Skip to main content
eScholarship
Open Access Publications from the University of California

Radar attenuation and temperature within the Greenland Ice Sheet

  • Author(s): Macgregor, JA
  • Li, J
  • Paden, JD
  • Catania, GA
  • Clow, GD
  • Fahnestock, MA
  • Gogineni, SP
  • Grimm, RE
  • Morlighem, M
  • Nandi, S
  • Seroussi, H
  • Stillman, DE
  • et al.
Abstract

©2015. American Geophysical Union. All Rights Reserved. The flow of ice is temperature-dependent, but direct measurements of englacial temperature are sparse. The dielectric attenuation of radio waves through ice is also temperature-dependent, and radar sounding of ice sheets is sensitive to this attenuation. Here we estimate depth-averaged radar-attenuation rates within the Greenland Ice Sheet from airborne radar-sounding data and its associated radiostratigraphy. Using existing empirical relationships between temperature, chemistry, and radar attenuation, we then infer the depth-averaged englacial temperature. The dated radiostratigraphy permits a correction for the confounding effect of spatially varying ice chemistry. Where radar transects intersect boreholes, radar-inferred temperature is consistently higher than that measured directly. We attribute this discrepancy to the poorly recognized frequency dependence of the radar-attenuation rate and correct for this effect empirically, resulting in a robust relationship between radar-inferred and borehole-measured depth-averaged temperature. Radar-inferred englacial temperature is often lower than modern surface temperature and that of a steady state ice-sheet model, particularly in southern Greenland. This pattern suggests that past changes in surface boundary conditions (temperature and accumulation rate) affect the ice sheet's present temperature structure over a much larger area than previously recognized. This radar-inferred temperature structure provides a new constraint for thermomechanical models of the Greenland Ice Sheet.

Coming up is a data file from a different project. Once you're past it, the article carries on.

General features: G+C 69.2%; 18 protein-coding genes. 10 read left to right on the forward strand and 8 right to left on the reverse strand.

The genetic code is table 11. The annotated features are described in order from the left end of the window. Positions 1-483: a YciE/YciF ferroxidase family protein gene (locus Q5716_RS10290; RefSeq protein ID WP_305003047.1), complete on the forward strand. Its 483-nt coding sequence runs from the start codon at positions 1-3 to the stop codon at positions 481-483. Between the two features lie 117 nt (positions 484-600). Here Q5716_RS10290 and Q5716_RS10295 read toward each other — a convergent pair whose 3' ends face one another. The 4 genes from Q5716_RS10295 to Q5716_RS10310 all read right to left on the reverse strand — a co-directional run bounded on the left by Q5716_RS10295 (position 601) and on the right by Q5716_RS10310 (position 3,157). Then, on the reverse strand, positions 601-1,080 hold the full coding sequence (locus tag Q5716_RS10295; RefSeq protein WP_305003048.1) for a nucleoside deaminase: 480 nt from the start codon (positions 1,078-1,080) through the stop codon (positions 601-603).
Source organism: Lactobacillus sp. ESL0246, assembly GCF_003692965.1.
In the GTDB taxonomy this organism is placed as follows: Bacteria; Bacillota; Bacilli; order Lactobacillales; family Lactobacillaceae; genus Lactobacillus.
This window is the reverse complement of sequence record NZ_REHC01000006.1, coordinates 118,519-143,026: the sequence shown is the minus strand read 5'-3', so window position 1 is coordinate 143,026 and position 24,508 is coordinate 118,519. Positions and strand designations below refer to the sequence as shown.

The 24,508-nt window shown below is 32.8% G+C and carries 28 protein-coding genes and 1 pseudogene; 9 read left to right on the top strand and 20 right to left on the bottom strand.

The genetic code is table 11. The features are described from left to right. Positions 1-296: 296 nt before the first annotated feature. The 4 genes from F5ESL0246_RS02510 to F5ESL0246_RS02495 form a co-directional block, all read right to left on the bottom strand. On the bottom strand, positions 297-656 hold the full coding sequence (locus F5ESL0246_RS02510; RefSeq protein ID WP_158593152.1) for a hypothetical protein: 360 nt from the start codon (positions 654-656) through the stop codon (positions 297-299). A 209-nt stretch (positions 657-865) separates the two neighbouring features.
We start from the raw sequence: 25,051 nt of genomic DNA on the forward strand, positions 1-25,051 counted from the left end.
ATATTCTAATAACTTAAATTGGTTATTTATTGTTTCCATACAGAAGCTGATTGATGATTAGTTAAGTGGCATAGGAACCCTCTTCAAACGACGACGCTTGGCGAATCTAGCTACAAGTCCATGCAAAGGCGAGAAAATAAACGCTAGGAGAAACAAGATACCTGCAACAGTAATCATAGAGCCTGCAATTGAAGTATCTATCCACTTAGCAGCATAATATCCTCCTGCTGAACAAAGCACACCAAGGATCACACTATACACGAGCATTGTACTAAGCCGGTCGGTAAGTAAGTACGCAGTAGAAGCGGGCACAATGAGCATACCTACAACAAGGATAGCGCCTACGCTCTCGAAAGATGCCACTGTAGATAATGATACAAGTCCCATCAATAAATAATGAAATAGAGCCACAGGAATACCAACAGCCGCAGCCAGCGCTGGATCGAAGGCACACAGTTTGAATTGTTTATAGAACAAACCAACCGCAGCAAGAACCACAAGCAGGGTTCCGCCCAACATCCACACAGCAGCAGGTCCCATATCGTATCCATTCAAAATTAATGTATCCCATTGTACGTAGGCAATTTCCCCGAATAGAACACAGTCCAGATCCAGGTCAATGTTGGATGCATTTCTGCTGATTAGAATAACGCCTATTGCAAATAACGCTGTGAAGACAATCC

Many UC-authored scholarly publications are freely available on this site because of the UC's open access policies. Let us know how this access is important for you.

Main Content
Current View